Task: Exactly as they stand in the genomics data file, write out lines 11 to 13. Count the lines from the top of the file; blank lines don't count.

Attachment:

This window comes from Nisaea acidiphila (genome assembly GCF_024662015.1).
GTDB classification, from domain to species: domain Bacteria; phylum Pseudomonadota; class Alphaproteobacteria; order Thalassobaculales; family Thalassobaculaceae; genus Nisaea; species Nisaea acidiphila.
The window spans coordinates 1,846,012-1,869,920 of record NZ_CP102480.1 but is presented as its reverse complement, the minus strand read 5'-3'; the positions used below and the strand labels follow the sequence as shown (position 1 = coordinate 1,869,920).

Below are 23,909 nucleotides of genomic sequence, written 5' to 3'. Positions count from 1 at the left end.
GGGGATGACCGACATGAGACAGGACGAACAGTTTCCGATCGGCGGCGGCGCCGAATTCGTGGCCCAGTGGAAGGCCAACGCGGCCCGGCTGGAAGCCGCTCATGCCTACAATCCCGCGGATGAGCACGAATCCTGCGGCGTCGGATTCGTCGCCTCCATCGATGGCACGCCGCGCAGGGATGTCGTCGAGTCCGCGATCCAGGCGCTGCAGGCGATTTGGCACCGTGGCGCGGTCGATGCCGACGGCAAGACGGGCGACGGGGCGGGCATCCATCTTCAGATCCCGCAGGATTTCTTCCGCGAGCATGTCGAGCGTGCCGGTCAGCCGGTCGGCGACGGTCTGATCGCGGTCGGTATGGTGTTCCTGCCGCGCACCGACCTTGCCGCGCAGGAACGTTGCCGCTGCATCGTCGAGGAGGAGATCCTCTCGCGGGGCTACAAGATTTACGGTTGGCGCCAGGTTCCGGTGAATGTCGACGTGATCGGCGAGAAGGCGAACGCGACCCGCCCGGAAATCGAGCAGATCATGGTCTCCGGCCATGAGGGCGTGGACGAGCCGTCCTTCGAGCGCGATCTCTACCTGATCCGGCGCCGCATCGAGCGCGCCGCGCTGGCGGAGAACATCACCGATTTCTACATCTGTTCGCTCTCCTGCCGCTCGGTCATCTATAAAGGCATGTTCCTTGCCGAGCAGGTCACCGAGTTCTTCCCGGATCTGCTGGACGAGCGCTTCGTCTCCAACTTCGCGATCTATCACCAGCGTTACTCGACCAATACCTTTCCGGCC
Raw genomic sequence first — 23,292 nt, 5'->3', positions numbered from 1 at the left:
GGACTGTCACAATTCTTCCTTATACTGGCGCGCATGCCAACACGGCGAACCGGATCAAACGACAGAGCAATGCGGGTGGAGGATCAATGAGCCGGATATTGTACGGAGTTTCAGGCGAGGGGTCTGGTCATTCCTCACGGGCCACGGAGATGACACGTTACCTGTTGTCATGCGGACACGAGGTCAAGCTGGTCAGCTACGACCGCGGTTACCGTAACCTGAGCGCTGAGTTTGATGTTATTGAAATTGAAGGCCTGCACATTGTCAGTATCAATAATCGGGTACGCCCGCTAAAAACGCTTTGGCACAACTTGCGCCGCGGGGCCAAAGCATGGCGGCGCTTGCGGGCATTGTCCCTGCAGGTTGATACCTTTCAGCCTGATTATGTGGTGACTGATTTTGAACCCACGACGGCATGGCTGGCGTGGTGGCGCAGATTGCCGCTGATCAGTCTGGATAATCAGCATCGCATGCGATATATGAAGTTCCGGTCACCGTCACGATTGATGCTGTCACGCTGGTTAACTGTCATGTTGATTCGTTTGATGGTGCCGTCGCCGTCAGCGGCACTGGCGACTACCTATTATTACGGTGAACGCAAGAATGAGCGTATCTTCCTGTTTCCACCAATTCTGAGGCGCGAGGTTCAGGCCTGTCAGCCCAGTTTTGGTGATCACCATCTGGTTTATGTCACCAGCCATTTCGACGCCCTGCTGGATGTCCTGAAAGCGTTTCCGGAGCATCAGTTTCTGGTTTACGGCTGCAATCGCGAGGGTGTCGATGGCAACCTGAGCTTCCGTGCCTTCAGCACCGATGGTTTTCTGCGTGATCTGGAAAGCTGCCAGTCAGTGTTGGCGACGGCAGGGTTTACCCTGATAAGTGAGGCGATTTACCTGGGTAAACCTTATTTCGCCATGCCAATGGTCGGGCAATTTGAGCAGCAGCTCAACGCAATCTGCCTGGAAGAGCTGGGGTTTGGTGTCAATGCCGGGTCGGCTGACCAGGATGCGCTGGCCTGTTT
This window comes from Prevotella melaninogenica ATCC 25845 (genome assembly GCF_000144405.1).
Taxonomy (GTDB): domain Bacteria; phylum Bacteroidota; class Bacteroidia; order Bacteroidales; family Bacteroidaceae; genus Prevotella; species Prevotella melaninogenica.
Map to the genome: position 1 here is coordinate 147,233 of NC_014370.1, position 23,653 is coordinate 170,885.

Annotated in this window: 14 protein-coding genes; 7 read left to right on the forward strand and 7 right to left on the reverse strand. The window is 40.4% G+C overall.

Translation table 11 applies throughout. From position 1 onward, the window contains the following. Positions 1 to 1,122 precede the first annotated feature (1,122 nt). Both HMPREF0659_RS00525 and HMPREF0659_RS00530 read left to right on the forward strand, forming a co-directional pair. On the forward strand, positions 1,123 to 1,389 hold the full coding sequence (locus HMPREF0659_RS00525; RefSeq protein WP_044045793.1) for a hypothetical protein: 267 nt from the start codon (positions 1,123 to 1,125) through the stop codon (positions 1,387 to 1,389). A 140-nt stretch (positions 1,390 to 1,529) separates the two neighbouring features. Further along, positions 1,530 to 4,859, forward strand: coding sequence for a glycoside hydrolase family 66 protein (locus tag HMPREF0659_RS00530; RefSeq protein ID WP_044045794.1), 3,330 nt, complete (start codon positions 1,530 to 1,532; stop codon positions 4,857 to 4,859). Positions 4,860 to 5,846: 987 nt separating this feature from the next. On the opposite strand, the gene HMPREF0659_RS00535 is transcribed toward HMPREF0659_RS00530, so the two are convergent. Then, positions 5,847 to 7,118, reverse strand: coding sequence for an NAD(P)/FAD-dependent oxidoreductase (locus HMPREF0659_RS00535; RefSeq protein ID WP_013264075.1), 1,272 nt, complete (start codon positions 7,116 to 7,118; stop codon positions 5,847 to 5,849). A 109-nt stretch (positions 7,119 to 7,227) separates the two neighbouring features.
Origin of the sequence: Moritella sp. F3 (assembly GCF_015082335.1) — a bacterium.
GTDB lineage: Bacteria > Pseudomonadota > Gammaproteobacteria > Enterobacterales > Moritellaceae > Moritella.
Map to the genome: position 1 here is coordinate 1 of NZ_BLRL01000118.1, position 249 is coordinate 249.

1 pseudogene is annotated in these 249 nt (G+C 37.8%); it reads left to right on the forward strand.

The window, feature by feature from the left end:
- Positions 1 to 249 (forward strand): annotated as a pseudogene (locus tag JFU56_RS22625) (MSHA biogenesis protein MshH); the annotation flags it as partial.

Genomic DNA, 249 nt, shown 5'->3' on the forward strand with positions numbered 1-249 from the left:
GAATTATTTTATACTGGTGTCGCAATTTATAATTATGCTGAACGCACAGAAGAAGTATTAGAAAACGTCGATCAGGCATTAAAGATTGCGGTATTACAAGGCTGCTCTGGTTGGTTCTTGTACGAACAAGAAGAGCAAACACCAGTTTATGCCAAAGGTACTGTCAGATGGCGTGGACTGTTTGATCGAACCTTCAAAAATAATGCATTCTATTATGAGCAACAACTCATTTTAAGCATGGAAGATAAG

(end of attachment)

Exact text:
Annotated in this window: 14 protein-coding genes; 7 read left to right on the forward strand and 7 right to left on the reverse strand. The window is 40.4% G+C overall.

Translation table 11 applies throughout. From position 1 onward, the window contains the following. Positions 1 to 1,122 precede the first annotated feature (1,122 nt). Both HMPREF0659_RS00525 and HMPREF0659_RS00530 read left to right on the forward strand, forming a co-directional pair. On the forward strand, positions 1,123 to 1,389 hold the full coding sequence (locus HMPREF0659_RS00525; RefSeq protein WP_044045793.1) for a hypothetical protein: 267 nt from the start codon (positions 1,123 to 1,125) through the stop codon (positions 1,387 to 1,389). A 140-nt stretch (positions 1,390 to 1,529) separates the two neighbouring features. Further along, positions 1,530 to 4,859, forward strand: coding sequence for a glycoside hydrolase family 66 protein (locus tag HMPREF0659_RS00530; RefSeq protein ID WP_044045794.1), 3,330 nt, complete (start codon positions 1,530 to 1,532; stop codon positions 4,857 to 4,859). Positions 4,860 to 5,846: 987 nt separating this feature from the next. On the opposite strand, the gene HMPREF0659_RS00535 is transcribed toward HMPREF0659_RS00530, so the two are convergent. Then, positions 5,847 to 7,118, reverse strand: coding sequence for an NAD(P)/FAD-dependent oxidoreductase (locus HMPREF0659_RS00535; RefSeq protein ID WP_013264075.1), 1,272 nt, complete (start codon positions 7,116 to 7,118; stop codon positions 5,847 to 5,849). A 109-nt stretch (positions 7,119 to 7,227) separates the two neighbouring features.
Origin of the sequence: Moritella sp. F3 (assembly GCF_015082335.1) — a bacterium.